"There are two ways to live; you can live as if nothing is a miracle; you can live as if everything is a miracle." ~ Albert Einstein
I feel incredibly blessed right now. I'm doing very well, and while I still have further to go on my journey of recovery from surgery, I am gratified by how much progress I've made. That said, I have been hearing, with increasing fervor, that my prognosis and recovery are a "miracle". This expression has passed through the lips of atheists and believers in God alike. I've heard it from older people, and from the friends of my teenagers. I know that these utterances of thankfulness regarding my health are meant with love, joy and gratitude. I realize that people are reassured that someone can have a malignant tumor, go through major surgery and then reemerge, healthy, on the other side. I am overwhelmed by how pleased people are on my behalf. I feel astonished that so many have been pulling for me. And yet, I am absolutely, completely and totally, uncomfortable with the word "miracle" when it comes to my recovery.
Why is it that one little word goes down my spine the wrong way? Shouldn't I feel appreciative that, despite sporting a colossal battle scar, I'm one of the lucky ones and therefore, a miracle? The definition of miracle, according to the dictionary I have next to my computer, is: "an effect or extraordinary event in the physical world that surpasses all known human or natural powers and is ascribed to a supernatural cause." When viewed in this way, all I can say "Yikes!". I'm not a miracle in this way. If I am, then why was the woman, in the hospital room next to mine, given the news that there was nothing more that could be done for her cancer, but that she would be kept as comfortable as possible until the end? Why would I be spared and she be taken? Who am I that I should be considered "worthy" by God? I'm no one special. I pay my bills, do my laundry, teach some classes, walk my dogs and write this modest, irrelevant blog. Miracles should happen to those people who have the capacity to change the world, not to whining, annoying slobs like myself. I am completely unworthy of a miracle. I have nothing to offer the world in return for my health.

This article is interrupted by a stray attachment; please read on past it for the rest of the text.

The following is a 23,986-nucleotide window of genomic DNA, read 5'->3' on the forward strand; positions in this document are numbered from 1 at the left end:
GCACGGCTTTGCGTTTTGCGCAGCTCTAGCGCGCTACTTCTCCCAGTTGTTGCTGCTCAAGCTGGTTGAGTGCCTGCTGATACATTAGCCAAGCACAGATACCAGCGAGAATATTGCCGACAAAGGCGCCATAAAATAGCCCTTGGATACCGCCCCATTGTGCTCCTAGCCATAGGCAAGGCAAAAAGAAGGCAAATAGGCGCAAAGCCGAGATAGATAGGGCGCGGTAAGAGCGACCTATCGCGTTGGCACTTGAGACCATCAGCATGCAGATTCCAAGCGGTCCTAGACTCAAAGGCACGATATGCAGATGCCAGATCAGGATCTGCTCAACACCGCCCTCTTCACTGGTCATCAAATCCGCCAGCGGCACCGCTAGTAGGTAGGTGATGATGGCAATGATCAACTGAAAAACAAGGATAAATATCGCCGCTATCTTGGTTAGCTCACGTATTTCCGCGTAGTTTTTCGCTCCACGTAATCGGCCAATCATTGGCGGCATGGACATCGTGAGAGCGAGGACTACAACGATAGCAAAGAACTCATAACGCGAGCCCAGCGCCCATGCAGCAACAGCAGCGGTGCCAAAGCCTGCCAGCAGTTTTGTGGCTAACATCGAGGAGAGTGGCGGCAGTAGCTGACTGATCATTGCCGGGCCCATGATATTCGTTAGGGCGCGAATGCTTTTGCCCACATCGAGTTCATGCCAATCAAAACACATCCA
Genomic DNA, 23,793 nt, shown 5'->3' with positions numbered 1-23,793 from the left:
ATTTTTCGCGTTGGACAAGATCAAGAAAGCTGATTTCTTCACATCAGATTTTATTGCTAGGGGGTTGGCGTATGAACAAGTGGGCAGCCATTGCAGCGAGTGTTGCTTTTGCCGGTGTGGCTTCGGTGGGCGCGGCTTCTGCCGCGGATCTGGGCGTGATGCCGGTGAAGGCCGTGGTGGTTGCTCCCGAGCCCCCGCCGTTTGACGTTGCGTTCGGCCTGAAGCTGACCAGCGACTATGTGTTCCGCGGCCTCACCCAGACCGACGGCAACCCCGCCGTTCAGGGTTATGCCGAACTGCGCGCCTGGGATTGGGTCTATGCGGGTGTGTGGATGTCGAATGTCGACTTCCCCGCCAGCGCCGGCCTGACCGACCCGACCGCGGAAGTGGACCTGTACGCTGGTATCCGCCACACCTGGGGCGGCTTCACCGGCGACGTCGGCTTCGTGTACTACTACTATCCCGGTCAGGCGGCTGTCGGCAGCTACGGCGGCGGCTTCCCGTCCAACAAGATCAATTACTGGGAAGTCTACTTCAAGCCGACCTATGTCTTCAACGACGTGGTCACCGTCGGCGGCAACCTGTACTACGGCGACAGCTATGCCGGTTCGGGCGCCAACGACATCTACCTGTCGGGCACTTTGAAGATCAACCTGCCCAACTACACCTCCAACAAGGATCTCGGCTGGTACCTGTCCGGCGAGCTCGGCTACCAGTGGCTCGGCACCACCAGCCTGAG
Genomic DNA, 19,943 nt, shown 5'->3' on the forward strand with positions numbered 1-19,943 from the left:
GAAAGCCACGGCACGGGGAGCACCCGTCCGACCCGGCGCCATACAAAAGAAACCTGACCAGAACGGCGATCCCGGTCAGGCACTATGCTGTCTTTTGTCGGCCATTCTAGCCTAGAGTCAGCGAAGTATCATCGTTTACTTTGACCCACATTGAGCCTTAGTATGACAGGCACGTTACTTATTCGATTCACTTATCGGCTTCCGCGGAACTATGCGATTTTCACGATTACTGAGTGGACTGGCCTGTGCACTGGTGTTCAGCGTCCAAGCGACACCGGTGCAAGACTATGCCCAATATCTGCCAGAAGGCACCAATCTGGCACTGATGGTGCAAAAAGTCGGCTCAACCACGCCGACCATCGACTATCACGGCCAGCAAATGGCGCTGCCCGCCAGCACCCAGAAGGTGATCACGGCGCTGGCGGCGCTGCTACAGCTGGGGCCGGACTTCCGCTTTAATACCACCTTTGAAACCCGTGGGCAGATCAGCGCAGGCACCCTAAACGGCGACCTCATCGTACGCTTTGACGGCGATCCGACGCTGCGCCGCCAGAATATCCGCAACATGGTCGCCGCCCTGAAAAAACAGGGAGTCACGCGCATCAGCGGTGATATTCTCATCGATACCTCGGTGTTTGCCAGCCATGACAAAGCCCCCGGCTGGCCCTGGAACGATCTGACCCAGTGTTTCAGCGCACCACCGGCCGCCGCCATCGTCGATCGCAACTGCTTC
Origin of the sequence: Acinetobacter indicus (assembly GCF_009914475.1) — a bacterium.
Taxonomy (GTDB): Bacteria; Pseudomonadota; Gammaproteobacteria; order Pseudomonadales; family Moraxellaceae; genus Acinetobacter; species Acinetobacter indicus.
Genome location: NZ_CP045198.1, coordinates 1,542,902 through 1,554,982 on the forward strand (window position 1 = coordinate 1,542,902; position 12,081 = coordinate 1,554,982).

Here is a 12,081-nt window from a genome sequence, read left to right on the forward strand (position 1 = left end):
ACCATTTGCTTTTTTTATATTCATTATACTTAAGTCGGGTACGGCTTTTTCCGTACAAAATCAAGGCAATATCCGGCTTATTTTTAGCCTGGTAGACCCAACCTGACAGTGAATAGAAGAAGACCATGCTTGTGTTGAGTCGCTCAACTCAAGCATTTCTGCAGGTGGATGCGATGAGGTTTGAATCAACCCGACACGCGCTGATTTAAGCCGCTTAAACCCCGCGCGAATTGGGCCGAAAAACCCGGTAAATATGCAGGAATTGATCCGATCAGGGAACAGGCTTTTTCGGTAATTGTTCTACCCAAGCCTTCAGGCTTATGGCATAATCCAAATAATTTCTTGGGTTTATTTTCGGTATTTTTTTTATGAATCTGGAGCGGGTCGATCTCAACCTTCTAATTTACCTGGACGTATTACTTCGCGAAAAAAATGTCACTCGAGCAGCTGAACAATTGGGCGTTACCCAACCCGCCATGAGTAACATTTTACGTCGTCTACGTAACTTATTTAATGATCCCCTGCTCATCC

Perhaps, my discomfort of the world "miracle" has to do with my own inability to give back to the world what I've been given. How can I possibly repay the universe for more years with my family? What do I have to offer than couldn't be more exceptionally lavished by a woman with more talent, more intelligence, better skills, and frankly, more chutzpah? I'm an inadequate miracle receiver. I can't even make toast without burning it! What can I do to improve the lives of those around me, when I whack off the side mirrors of my car with frightening regularity? I'm humbled and bewildered.
Still, as the French writer and satirist Jean de la Bruyere wrote in the 17th century, "Out of difficulties grow miracles". Had I not been diagnosed with Leiomyosarcoma for the second time, I wouldn't have been in a chance to take stock in my life, my circumstances and the blessings that I had already been given. Maybe the miracle isn't my recovery. Maybe it's in the way I choose to live my life from here on out. Maybe it lies within my ability to smile at those people having a bad day, or being kind to everyone I know. Perhaps, it's the delight I've begun to take in the most mundane of tasks. I have a silly kind of joy at being able to vacuum my own floors again. The miracle in my life, I believe, is not my recovery. I put that solely in the hands of my excellent doctors, as well as in my own stubborn sense of hard work when it comes to exercise. The miracle, I think, is what I choose to do from here on out.
Am I a miracle? No, I am not. I remain the same exuberant, goofy klutz I have always been. The miracle lies in the little bits of love I can throw out, like a tiny pebble tossed into a still, deep pond. The circles, ripples and small currents I create in meager ways, may just produce that phenomenal wonder. I can only sit back and watch it unfold.